Studio Place Arts has been an important place for me and others to show our experiments in artistic practice. This gallery showcases the many voices of artistic expression from representational to experimental art.
The first maps of the area that is now Vermont showed a wilderness in the center of the state. Mountains and beaver meadows made crossing the state extremely difficult. These maps show no towns but clearly mark the place that is now Barre simply with the word “Quarry”.
Barre granite brought highly skilled craftsmen from Europe to work as sculptors. Barre granite is a building material for some of our nation’s most important buildings.
Often artists want to express the things that aren’t visual. The concentric circles in some of the paintings, lines, and triangles are a way to visualize the energy of change throughout the history of each place.
I grew up with the Warren County Farmers’ Fair in New Jersey. When I moved to Vermont, I and my children contributed entries to the Tunbridge World’s Fair. The movement and color of the rural landscape gives me endless inspiration and a phenomenon like the Tunbridge Fair is a flash on the landscape each year.
Every piece of art is an experiment. Every place that we know was something else many times, before we knew it.
I understand why artists revisit the same themes again and again. When I create a piece there is no limit to the possible outcomes that could materialize. Each decision that I make changes the formula for success. Declaring a piece complete takes a certain amount of restraint.
The Tunbridge World’s Fair has a history stemming from it’s town charter. The Tunbridge Agricultural Society formalized the tradition by staging a fair in 1847.
I lived in Vershire, Vermont for five years in a cabin with no running water.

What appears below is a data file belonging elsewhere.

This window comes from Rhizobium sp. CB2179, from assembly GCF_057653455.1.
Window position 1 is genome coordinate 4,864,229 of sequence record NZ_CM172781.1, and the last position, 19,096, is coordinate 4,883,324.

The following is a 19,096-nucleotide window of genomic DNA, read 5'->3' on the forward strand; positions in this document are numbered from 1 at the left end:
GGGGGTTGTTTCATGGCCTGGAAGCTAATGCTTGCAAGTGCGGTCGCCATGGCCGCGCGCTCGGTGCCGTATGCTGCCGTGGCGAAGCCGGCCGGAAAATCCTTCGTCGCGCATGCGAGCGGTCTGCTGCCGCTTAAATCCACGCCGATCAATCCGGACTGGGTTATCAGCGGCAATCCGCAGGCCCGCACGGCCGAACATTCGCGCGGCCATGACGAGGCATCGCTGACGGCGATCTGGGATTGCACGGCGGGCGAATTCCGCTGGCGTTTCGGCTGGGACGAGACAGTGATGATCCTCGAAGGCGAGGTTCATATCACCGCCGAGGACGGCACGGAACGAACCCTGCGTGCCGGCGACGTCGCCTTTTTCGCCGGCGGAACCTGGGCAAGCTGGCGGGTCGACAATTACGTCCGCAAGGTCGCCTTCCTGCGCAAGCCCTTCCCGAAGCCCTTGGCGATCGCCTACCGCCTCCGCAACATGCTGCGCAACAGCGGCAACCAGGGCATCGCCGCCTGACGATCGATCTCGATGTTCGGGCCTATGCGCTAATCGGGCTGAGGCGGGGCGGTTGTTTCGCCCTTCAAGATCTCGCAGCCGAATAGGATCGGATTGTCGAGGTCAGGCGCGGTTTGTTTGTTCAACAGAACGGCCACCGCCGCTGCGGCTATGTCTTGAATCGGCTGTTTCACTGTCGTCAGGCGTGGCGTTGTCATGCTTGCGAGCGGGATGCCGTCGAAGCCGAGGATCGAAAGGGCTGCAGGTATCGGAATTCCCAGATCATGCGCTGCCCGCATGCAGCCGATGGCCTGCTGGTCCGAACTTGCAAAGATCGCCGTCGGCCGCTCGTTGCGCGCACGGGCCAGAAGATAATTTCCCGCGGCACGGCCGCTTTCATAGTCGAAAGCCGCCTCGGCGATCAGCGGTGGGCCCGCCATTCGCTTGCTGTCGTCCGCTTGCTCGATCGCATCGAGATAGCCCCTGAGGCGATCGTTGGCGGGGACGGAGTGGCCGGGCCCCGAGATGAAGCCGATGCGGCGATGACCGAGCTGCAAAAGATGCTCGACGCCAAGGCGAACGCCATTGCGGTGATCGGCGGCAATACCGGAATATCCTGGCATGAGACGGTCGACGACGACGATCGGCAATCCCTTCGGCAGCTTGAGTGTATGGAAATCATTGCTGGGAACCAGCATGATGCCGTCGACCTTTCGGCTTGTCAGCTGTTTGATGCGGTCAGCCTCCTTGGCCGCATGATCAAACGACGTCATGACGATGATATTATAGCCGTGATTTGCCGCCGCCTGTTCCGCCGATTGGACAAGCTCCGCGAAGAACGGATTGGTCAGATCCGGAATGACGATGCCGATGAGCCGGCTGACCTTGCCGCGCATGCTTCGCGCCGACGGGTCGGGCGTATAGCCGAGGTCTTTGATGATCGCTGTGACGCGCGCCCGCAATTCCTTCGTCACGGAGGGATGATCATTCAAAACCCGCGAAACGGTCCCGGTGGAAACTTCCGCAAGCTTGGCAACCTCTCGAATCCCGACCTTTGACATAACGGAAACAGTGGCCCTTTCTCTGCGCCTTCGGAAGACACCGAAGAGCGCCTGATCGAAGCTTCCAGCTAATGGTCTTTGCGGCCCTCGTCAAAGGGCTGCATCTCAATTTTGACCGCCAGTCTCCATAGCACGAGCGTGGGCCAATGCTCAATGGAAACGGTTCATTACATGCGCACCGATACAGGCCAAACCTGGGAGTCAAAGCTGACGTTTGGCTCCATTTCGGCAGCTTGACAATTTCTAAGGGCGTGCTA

Vershire was once known as Copperfield because the valuable Ely Copper Mine located just west of present day West Fairlee. The mine village included about 100 buildings and, at the height of operations, employed over 850 men. It is now an environmental SuperFund site.
The most successful industries in Vershire today are education, in the form of the Mountain School, agriculture, including sugaring and hard cyder, and timber framing. Ward’s Garage is the most prominent family-owned concern operating there for over forty years. Steve Ward’s rig is a fixture on Route 113.
The blue lines and triangles are energy flowing through the area representing the latest innovation in a place where you might not see much change at all visually.
I have friends who’s family history in Barre, Vermont lead them to have a cabin on Caspian Lake. I have visited there many times, appreciating the summer community and the resurgence of the area as an arts hub in the Northeast Kingdom. my work has been shown at a gallery there for several years as well.
These paintings are the beginning of developing a new Vermont vernacular. The goal is to not represent the landscape as it is, but to bring a sense of the now and the back story together. They are an attempt at representing what is emblematic of a place.